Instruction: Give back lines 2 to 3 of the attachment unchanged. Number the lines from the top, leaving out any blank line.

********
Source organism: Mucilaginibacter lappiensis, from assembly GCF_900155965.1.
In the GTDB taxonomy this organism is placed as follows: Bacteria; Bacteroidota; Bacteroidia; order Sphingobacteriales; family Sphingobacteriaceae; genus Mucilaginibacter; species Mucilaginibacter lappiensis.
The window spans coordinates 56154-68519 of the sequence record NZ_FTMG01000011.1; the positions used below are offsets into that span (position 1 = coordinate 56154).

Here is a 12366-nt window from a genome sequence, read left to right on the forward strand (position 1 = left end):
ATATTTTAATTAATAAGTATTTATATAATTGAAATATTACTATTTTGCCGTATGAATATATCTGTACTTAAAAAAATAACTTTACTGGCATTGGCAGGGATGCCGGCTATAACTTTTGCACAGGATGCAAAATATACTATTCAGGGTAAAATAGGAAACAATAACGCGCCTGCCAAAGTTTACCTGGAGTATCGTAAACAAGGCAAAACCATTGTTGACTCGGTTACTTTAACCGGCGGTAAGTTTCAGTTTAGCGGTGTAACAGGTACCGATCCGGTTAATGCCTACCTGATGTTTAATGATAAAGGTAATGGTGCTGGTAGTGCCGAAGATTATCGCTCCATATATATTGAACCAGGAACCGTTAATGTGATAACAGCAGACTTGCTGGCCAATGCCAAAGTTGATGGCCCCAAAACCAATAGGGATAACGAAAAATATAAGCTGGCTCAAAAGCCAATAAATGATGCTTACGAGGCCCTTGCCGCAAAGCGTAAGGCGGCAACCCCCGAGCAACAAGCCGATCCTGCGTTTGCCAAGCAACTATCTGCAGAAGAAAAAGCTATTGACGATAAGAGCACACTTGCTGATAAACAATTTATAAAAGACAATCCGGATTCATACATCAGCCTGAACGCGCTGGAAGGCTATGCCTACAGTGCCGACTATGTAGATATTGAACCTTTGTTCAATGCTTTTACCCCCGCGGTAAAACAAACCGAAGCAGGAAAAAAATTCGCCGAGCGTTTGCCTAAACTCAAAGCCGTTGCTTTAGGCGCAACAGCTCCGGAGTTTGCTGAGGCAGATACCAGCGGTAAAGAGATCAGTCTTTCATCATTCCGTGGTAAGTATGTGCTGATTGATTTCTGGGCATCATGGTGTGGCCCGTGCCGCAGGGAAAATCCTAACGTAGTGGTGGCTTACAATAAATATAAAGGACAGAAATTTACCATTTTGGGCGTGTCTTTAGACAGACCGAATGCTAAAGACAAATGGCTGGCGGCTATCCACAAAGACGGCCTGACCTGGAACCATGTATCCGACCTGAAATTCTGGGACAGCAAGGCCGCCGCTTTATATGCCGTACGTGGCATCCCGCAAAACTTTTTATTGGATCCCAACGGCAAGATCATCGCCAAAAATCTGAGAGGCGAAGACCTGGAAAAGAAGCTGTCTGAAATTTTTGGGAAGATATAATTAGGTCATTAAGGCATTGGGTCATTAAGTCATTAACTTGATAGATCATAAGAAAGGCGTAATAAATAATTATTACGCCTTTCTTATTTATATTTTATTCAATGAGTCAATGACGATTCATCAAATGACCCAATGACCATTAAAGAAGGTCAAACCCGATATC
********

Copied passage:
In the GTDB taxonomy this organism is placed as follows: Bacteria; Bacteroidota; Bacteroidia; order Sphingobacteriales; family Sphingobacteriaceae; genus Mucilaginibacter; species Mucilaginibacter lappiensis.
The window spans coordinates 56154-68519 of the sequence record NZ_FTMG01000011.1; the positions used below are offsets into that span (position 1 = coordinate 56154).